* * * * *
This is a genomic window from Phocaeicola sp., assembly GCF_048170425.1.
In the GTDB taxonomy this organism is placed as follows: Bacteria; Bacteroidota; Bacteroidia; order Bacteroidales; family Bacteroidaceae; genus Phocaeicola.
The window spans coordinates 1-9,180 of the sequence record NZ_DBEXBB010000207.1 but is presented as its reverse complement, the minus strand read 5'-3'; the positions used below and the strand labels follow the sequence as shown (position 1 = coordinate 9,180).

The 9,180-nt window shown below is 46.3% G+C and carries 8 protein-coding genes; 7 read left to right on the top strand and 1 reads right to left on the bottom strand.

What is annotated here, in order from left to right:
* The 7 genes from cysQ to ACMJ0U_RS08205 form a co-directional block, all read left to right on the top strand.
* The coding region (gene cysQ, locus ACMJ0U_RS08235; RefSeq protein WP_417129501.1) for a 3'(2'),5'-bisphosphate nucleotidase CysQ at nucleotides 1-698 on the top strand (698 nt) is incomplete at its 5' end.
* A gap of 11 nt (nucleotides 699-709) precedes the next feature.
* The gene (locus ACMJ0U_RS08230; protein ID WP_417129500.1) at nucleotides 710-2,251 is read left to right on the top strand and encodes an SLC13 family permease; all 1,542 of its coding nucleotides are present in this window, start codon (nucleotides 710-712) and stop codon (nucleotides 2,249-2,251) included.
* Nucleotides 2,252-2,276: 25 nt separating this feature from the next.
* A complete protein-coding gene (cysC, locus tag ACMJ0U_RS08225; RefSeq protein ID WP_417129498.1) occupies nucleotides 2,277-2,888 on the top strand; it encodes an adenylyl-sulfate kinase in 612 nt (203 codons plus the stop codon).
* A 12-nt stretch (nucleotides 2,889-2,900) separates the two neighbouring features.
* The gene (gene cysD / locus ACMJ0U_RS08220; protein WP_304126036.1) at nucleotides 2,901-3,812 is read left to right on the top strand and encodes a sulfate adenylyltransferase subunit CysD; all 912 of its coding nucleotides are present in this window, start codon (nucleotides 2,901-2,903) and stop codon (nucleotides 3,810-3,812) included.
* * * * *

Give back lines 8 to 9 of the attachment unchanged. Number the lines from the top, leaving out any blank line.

* A gap of 11 nt (nucleotides 699-709) precedes the next feature.
* The gene (locus ACMJ0U_RS08230; protein ID WP_417129500.1) at nucleotides 710-2,251 is read left to right on the top strand and encodes an SLC13 family permease; all 1,542 of its coding nucleotides are present in this window, start codon (nucleotides 710-712) and stop codon (nucleotides 2,249-2,251) included.